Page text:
Joining Smith at centre are Andrew Calof and Daniel Radke, NCAA Division I players with Princeton and Lake Superior State respectively. Rounding out the position is Dylan Smoskowitz of the OHL Mississauga Steelheads. In 13 games with the Steelheads, he’s scored 11 goals and added four assists.
On the wings are some familiar names: Michael and Adam Henrich. Michael was a first-round pick, 13th overall, of the Edmonton Oilers in 1998, while Adam was chosen in the second round, 60th overall, by Tampa Bay in 2002. Both now play in Europe, Michael for Dorbirn EC in the Austria premier league and Adam for Alleghe HC in the Italy premier league.
The Henrichs are one of three brother combinations on the Canadian squad; Zachary and Spencer Hyman and Noah and Brendan Schwartz are the others. Zach
Hyman was a fifth-round selection of the Florida Panthers in 2010; Spencer plays defence for the Hamilton Red Wings in the Ontario Junior Hockey League. Noah Schwartz is a wing with the London Nationals in the Greater Ontario Junior Hockey League, another tier-two junior loop, while Brendan plays defence on the same team.
Other notables include Daniel Erlich, currently with the University of Western Ontario but a past OHL player with the London Knights and Barrie Colts; Benjamin Rubin, who now plays with Brest Albatros in the elite French league, and Cory Pecker, a winger with Sheffield Steelers in the top English league. Pecker has donned Canadian colors twice before: at the Spengler Cup and once, back in 1997, with Team Canada at the Maccabiah Games. Pecker and Michael Henrich were 17-year-olds on that team, Voihanski noted.
Spencer Hyman is looking forward to the Israel experience and playing with his brother. “When you play for Canada, a lot is expected of you,” he said.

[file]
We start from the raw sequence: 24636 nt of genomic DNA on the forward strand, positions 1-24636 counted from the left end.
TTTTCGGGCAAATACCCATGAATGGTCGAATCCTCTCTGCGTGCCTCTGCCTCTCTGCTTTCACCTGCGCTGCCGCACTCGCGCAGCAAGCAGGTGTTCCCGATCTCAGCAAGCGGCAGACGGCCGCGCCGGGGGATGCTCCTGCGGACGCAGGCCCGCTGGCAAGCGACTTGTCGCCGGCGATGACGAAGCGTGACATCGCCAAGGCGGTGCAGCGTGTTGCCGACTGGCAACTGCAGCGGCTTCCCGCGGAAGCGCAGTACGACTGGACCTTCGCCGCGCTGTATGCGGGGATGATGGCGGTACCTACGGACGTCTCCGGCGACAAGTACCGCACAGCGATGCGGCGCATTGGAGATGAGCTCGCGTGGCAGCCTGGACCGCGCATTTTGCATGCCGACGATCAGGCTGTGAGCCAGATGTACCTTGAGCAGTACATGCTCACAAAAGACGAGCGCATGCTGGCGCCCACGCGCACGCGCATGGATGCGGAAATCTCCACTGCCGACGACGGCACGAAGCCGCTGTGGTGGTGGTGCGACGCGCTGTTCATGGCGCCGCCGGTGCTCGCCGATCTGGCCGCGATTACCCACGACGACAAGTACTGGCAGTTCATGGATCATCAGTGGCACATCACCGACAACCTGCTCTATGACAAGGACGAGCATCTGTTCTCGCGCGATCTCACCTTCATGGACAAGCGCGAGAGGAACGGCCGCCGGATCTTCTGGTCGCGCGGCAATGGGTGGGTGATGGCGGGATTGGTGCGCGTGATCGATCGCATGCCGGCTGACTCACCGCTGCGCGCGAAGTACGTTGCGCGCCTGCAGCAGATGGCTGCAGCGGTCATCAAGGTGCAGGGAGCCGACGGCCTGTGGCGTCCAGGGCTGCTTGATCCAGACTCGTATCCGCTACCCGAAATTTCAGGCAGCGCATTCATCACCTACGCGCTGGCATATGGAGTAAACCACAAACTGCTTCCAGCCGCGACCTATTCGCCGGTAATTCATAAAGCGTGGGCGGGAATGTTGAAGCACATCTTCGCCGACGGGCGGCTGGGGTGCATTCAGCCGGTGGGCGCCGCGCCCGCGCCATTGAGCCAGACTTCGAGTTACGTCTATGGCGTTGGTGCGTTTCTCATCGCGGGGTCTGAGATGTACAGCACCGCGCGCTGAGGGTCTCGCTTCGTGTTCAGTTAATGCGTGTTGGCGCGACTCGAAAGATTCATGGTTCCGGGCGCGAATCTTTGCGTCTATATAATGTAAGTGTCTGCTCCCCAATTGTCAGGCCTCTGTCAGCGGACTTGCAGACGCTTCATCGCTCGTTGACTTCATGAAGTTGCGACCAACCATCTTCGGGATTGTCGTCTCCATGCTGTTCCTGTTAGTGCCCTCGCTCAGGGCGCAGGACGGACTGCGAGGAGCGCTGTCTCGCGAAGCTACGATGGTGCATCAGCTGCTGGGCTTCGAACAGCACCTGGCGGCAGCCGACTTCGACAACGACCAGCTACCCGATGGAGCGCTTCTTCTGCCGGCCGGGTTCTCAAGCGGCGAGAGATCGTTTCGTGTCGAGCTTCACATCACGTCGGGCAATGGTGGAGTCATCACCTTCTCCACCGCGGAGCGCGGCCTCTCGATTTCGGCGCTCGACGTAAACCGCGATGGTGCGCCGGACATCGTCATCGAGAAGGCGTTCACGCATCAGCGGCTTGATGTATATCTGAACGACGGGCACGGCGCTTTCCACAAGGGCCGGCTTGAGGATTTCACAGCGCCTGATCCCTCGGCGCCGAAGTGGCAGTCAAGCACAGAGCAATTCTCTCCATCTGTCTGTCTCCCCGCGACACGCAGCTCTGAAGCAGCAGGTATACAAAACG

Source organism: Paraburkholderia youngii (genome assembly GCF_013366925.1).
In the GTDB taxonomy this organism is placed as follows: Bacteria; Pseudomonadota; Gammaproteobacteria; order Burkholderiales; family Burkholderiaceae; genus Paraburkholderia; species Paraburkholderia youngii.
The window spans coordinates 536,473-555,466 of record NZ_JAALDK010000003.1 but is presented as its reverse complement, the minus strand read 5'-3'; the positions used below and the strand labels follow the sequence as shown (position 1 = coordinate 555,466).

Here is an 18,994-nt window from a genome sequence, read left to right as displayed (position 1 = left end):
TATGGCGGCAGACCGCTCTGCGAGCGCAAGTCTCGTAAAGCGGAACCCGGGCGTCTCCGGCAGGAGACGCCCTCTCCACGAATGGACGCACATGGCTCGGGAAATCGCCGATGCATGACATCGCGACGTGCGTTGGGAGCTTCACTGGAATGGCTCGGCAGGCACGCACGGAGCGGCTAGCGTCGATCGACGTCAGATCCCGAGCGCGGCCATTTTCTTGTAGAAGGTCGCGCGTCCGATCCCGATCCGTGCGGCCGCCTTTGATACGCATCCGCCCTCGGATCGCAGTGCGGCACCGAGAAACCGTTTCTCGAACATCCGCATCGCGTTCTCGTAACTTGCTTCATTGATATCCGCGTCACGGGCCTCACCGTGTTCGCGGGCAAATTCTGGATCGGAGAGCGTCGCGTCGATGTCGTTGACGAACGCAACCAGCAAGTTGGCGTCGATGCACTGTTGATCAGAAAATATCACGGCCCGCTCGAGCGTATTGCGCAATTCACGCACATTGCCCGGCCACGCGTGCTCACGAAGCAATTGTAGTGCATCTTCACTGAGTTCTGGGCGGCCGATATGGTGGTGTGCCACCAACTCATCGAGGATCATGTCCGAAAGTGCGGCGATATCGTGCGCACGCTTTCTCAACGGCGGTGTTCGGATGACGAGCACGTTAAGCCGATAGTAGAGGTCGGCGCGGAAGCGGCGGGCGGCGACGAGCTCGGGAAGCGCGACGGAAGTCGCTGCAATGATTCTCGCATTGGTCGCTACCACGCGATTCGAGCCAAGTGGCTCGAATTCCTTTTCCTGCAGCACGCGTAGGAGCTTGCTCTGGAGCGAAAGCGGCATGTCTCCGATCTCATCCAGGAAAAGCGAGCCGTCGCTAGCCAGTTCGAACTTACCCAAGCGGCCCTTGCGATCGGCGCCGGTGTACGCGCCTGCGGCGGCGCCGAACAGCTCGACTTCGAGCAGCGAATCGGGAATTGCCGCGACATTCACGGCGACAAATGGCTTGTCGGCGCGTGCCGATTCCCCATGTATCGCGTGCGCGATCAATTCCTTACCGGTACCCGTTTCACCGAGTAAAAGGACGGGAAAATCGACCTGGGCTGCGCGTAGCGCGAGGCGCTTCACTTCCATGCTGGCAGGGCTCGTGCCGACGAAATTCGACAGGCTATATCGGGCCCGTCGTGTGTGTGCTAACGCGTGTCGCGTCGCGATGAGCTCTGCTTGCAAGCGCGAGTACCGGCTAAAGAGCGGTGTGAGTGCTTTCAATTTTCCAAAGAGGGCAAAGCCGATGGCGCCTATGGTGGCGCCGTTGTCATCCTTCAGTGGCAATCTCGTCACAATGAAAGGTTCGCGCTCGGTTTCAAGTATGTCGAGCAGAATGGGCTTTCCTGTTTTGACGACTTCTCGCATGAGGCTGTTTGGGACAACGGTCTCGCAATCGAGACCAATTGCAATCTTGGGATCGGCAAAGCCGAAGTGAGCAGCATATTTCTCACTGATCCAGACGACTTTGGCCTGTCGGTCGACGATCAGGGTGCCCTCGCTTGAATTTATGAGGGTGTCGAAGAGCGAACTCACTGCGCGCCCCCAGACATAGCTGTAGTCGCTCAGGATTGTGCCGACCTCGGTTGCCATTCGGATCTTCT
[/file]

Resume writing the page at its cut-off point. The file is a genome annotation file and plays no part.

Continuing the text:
The Maccabiah will mark his first-ever trip to Israel, though he’s been learning about the country for years. “I’m really interested in visiting Israel. I always wanted to go visit there,” he said.
Like his brother, he’s a graduate of the Robbins Hebrew Academy in Toronto. Two other brothers attended the school, while a fifth went to Leo Baeck day school. All five brothers are hockey players, Spencer said.
“Zach can score, and he can be a power forward as well. He’s a gifted offensive player. I’m a defensive defenceman. I prefer to shut guys down,” Spencer said.
At 19, he’s a little more than a year younger than Zach, and both played together for one year in Hamilton. After joining Zach on Team Canada, Spencer will join his brother again next fall at the University of Michigan, where he’s earned a hockey scholarship.
Among the other players on team Canada are Daniel Altshuller, who is goaltender for the Oshawa Generals in the OHL, and Cody Rosen, who backstops Clarkson University, a NCAA Division 1 school.
Voihanski said the Maccabiah Games offers players a unique opportunity to visit the country while receiving elite-level coaching.
“It’s an unbelievable opportunity and experience to be in the Maccabiah Games and to play for Keenan,” Voihanski said.
Even he is excited about the prospect of participating in the Maccabiah: “I can’t wait to get there and walk in front of 50,000 people [at the opening ceremonies],” he said.